February 8 , 2023 /


This is a follow on via a brief exchange between Kumud Ajmani and me in the comment section of this previous blog post:


AjmaniK on 2/4/23 Reply

  1. I remember Rodney King. I was getting ready to graduate from Grad school in VA when that happened. It was perhaps my first real ‘face to face’ with the scope, extent and complexity of racism in the USA. My simple question all these years has been – Why does it still persist? I have heard, read and seen that many in the white majority have fought and still continue to fight against racism. So, it isn’t a universal attitude of ‘white’ against ‘colored’. So why is it that otherwise good folks want to deny or rewrite or even erase the history of racism in the USA? If we don’t accept who we are — all the good bad and ugly parts of us — we will always remain Us vs Them. We will never be US.

Thanks for the history lesson and the references. I will be reading up for Black History month…

Gary Gruber 2/4/23 Reply

The history of racism in the U.S. may be different from other countries because of a persisting attitude of white supremacy and the fear surrounding that ideology. I never understood it, even as a young person. There may be something about the fear of a white majority being in the minority but we are all minorities in many ways. Why we separate into islands apart from each other because of differences rather than finding ways that unite us also confounds me. Believing that we are stronger together, I have come to the conclusion that there are just too many people who prefer dividing rather than uniting. Those of us who believe systemic racism needs to be decreased significantly, ideally eliminated, keep on working to try and make things better for everyone regardless of all the differences.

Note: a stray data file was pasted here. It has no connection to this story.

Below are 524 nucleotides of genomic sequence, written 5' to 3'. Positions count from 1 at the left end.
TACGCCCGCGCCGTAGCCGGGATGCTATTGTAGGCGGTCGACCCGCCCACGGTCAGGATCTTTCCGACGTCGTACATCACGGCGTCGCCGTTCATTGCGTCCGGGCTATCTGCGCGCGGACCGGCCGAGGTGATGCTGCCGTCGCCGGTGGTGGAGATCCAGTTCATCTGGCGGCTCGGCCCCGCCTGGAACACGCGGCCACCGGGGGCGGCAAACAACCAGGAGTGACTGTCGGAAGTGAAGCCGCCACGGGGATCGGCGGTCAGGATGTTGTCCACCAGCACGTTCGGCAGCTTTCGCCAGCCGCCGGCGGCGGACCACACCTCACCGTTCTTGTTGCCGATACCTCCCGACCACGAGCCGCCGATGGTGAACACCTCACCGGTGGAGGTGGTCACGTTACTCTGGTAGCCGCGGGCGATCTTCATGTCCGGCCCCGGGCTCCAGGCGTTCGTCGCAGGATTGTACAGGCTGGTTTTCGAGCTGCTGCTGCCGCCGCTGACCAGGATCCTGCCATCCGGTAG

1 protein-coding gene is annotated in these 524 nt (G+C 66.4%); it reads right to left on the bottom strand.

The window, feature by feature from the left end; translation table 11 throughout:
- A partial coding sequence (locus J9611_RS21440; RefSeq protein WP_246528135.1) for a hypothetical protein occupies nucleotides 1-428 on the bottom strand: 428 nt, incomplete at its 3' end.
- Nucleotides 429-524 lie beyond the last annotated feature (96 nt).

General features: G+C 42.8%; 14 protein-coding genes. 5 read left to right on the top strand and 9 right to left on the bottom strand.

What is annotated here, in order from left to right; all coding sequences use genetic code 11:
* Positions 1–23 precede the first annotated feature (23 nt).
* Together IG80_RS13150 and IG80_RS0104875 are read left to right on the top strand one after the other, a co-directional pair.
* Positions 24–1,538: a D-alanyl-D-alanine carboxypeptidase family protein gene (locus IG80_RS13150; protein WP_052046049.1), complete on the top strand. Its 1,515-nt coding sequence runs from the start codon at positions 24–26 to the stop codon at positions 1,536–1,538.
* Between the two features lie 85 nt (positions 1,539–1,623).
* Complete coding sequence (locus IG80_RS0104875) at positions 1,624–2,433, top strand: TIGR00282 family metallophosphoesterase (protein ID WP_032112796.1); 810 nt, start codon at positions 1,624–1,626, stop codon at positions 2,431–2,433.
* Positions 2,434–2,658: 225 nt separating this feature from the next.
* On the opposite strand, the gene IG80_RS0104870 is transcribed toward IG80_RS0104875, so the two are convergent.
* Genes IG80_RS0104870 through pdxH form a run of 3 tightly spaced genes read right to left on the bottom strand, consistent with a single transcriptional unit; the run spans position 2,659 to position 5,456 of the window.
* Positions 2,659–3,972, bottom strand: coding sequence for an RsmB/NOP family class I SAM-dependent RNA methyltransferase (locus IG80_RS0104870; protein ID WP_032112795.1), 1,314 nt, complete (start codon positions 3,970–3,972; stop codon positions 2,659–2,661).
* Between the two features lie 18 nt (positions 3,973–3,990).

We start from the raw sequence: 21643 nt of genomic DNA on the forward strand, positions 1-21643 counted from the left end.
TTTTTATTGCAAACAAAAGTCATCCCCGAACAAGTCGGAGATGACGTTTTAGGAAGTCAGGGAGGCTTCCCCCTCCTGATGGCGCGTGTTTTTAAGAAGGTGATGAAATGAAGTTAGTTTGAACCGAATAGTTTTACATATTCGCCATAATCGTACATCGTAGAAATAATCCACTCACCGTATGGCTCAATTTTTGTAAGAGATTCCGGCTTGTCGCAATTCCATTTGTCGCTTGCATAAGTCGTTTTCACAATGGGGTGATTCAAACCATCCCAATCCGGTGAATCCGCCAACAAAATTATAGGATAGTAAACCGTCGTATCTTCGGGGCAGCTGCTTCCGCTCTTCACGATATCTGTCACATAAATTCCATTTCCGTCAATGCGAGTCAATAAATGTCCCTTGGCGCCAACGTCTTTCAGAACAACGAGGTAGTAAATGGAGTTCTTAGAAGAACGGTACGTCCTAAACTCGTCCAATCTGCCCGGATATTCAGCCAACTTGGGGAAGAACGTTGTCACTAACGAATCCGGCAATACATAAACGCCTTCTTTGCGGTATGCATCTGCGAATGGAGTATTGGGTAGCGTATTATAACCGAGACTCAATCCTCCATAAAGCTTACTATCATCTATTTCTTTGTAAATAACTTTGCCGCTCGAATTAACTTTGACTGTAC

AjmaniK on 2/4/23 Reply

According to the ‘Mahabharata’ – the Great War in which hundreds of thousands perished because of one person’s ‘ego-blindness’ – one of the greatest challenges for a human being is to overcome their ‘pravritti’ or intrinsic nature. In other words, even knowing that what they are doing is wrong, i.e. contrary to natural law, they are unable to bring themselves to do the right thing, even when ‘God Incarnate’ is advising them to do so. Perhaps that is one explanation for the behavior of the ‘dividers’ – they see the light, but they can’t or won’t walk towards it… it may take a few more generations. Until then, may the uniters follow their intrinsic nature…


Gary Gruber on  2/7/23 Reply

Unable, can’t or won’t? As I reflect on my experiences over 8+ decades, my impression is that they could if they would. In other words, the Spirit is willing but the Flesh is weak? I believe it is more unwillingness than inability although I could be wrong. I know for certain that there are people who are learning disabled and I wonder if we should look there for more clues, the failure to teach and the failure to learn?

“Conversations matter.”


AjmaniK  2/7/2023 reply

Yes. More often than not “the Spirit is willing but…” the deeply ingrained patterns are more powerful… It goes the other way too. You cannot stop the helpers from helping, even when it may put them in the way of physical harm…
Yes. There is also the teaching / learning aspect. Perhaps those are the relatively ‘easier’ challenge to take on?

Gary Gruber 2/8/2023 reply

Thanks, again for your thoughtful comment. Each of us needs to decide what we can do, what we are willing to do to help make better relationships between diverse groups or between diverse individuals. There is such richness in diversity. I’ll end here with the words of John Lewis, “When you see something that is not right, not fair, not just, you have to speak up. You have to say something; you have to do something.”

People can choose to subscribe to that action or they can remain silent,  Or worse, they can oppose change for the better.


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